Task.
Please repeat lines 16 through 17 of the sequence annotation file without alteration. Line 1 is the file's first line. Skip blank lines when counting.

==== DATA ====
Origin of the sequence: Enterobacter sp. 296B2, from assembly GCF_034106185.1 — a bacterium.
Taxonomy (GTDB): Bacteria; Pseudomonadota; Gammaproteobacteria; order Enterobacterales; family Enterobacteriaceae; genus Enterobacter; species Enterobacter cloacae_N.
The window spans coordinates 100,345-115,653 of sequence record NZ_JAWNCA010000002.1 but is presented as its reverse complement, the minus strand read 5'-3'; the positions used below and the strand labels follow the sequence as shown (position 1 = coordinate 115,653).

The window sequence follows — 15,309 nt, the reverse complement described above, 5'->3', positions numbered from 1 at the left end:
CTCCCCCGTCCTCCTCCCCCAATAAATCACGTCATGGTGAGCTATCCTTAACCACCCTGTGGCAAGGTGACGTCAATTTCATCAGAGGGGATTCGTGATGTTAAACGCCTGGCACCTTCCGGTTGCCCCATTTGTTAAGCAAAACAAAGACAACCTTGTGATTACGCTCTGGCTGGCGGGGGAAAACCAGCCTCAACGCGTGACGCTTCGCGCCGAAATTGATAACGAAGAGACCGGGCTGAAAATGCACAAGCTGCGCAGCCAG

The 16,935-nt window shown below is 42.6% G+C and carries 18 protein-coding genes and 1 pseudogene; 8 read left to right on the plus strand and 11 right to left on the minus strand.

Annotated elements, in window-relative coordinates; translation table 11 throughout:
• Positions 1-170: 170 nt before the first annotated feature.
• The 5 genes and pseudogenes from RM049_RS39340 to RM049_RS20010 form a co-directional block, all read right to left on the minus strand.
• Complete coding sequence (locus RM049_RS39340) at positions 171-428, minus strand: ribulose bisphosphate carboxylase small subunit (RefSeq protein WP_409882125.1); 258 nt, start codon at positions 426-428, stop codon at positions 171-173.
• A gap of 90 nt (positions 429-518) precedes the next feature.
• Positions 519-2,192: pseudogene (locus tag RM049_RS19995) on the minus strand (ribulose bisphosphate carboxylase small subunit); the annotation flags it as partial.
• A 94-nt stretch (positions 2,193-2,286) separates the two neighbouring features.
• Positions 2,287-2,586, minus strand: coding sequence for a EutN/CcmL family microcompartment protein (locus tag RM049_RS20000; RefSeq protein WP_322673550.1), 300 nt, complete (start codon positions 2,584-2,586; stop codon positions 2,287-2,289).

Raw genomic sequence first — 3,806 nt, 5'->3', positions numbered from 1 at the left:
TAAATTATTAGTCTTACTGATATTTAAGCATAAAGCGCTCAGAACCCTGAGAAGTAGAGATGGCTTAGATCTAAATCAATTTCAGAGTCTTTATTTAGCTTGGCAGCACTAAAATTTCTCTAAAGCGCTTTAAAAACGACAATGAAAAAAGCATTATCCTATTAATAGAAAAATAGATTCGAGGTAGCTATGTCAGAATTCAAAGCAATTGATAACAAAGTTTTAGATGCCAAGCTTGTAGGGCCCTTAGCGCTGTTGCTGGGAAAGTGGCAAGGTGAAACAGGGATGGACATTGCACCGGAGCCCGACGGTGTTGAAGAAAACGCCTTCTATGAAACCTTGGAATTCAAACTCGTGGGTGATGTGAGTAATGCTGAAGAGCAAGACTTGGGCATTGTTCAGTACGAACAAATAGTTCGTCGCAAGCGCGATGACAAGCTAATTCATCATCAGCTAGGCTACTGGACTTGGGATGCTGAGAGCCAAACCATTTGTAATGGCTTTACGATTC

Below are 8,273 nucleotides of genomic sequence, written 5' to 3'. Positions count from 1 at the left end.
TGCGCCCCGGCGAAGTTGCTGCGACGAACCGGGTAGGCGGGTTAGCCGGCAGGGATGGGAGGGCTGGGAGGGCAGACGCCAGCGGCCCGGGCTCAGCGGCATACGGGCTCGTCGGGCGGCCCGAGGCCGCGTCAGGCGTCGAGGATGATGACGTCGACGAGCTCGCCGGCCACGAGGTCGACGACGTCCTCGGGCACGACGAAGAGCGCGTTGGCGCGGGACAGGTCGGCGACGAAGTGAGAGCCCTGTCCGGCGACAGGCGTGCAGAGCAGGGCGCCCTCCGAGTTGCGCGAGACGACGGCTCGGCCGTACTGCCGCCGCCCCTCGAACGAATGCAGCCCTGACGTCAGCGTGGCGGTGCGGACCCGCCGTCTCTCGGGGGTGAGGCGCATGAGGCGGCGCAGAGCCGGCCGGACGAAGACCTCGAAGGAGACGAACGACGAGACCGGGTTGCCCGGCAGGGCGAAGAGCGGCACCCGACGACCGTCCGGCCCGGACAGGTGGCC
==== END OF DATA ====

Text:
TAAATTATTAGTCTTACTGATATTTAAGCATAAAGCGCTCAGAACCCTGAGAAGTAGAGATGGCTTAGATCTAAATCAATTTCAGAGTCTTTATTTAGCTTGGCAGCACTAAAATTTCTCTAAAGCGCTTTAAAAACGACAATGAAAAAAGCATTATCCTATTAATAGAAAAATAGATTCGAGGTAGCTATGTCAGAATTCAAAGCAATTGATAACAAAGTTTTAGATGCCAAGCTTGTAGGGCCCTTAGCGCTGTTGCTGGGAAAGTGGCAAGGTGAAACAGGGATGGACATTGCACCGGAGCCCGACGGTGTTGAAGAAAACGCCTTCTATGAAACCTTGGAATTCAAACTCGTGGGTGATGTGAGTAATGCTGAAGAGCAAGACTTGGGCATTGTTCAGTACGAACAAATAGTTCGTCGCAAGCGCGATGACAAGCTAATTCATCATCAGCTAGGCTACTGGACTTGGGATGCTGAGAGCCAAACCATTTGTAATGGCTTTACGATTC

Below are 8,273 nucleotides of genomic sequence, written 5' to 3'. Positions count from 1 at the left end.